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This is a follow up question from another question I posted here. I am looking for an explanation (or a mathematical proof, if possible) of the size extensivity and size consistency of the following commonly used quantum chemistry methods:

  1. Hartree-Fock (i.e. RHF, ROHF, UHF)
  2. Density Functional Theory (do all functionals have the same property?)
  3. Configuration interaction
  4. Complete Active Space SCF (CASSCF)
  5. Quadratic CISD, with perturbative triples i.e. QCISD(T)
  6. MBPT and coupled cluster methods
  7. Local correlation methods (i.e. DLPNO-CCSD, DLPNO-MP2 etc.)

What is the size consistency and size extensivity of each of these methods, and why?

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2 Answers 2

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Configuration Interaction (CI)

A good explanation of size consistency/extensivity for CI is given in Chapter 4, section 6 [1], though note that they describe both properties as forms of size consistency. This answer mostly focuses on truncated CI, but its helpful to contrast its behavior with Full CI.

Full CI is size consistent and size extensive; this makes sense as it should exactly solve the Schrodinger equation (for the finite basis used) and real systems are size consistent/extensive. Truncated CI, however, is neither size consistent nor size extensive.

This is very easy to show for size consistency: consider the example of infinitely separated $\ce{H2}$ molecules in a minimal basis. For a single $\ce{H2}$, CISD is equivalent to Full CI (each molecule only has two electrons and a single unoccupied spatial orbital), so the energy we get from calculations on the separated molecules individually is just two times the Full CI energy of $\ce{H2}$. For the combined system, CISD is no longer equivalent to full CI: without quadruple excitations, we aren't including the case where both $\ce{H2}$ molecules are doubly excited. So the energy is not consistent when calculated as a supersystem vs separate monomer calculations. This same argument can be extended to any truncated CI in any basis.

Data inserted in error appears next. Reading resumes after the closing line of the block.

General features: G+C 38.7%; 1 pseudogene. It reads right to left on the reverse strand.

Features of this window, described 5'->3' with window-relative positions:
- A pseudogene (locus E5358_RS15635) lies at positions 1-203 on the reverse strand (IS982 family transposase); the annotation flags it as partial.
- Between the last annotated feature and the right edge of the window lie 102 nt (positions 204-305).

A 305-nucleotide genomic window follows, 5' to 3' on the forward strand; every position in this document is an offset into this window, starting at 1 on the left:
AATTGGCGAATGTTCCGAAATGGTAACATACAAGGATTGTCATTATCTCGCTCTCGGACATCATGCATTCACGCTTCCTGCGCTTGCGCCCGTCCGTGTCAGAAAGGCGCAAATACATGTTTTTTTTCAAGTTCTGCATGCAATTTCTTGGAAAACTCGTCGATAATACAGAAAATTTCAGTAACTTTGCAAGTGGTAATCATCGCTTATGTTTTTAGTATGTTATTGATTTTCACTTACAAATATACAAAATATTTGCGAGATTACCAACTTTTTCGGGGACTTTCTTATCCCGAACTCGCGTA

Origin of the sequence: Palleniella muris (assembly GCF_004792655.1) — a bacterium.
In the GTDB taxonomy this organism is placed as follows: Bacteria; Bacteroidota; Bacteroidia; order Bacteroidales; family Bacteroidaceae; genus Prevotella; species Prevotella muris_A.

The argument for truncated CI failing to be size extensive can be made very similarly. Instead of two $\ce{H2}$ monomers, we can consider a chain of $N$ of them. We still consider them all infinitely separated, though this is just so we can compare with the exact energy per monomer. [1] shows that CID energy of $N$ minimal basis $\ce{H2}$ scales as $O(N^{1/2})$, while size extensivity implies that the energy should scale as $O(N)$. In the limit as $N\to\infty$, this means that the energy per monomer in DCI will actually vanish, which is clearly unphysical.

References:

  1. Szabo, Attila, and Neil S. Ostlund. Modern quantum chemistry : introduction to advanced electronic structure theory. Mineola, N.Y: Dover Publications, 1996. Print.
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Coupled Cluster and MBPT methods

The basis for this answer is the Brueckner-Goldstone linked-diagram theorem which applies to many-body perturbation theory (MBPT) and coupled-cluster methods. The original papers by Bruckner (1955) and Goldstrone (1957) are given in my answer explaining what about size-extensivity means.

The most important part to remember is that when using only linked diagrams, a method based on this diagramatic approach will be size-consistent. Size-inconsistency is also sometimes associated with the presence of "unlinked diagrams".

For closed-shell systems, RHF is size-consistent, and therefore size-extensivity of a method to treat correlation beyond RHF is sufficient for guaranteeing size-consistency of the post-RHF method. For systems that dissociate into open-shell fragments, a UHF reference might have spin contamination, so one must be careful when using UHF, but it's still possible to generate a linked-diagram expansion from a UHF reference.

MBPT and coupled cluster methods happen to both be linked-diagram expansions which can be made on top of either an RHF or UHF reference wavefunction, and therefore MBPT and coupled cluster methods derived in this way (e.g. CCSD and CCSD(T)) are size-extensive and therefore in this case, also size-consistent.

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  • $\begingroup$ So MBPT and Coupled Cluster are size-extensive as well? I looked at your linked answer, and it seems to suggest that, but I want to be sure. $\endgroup$
    – S R Maiti
    Jan 5 at 11:48
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    $\begingroup$ Yes, size-extensivity is one of the major advantages of truncated CC vs truncated CI! $\endgroup$ Jan 5 at 13:06

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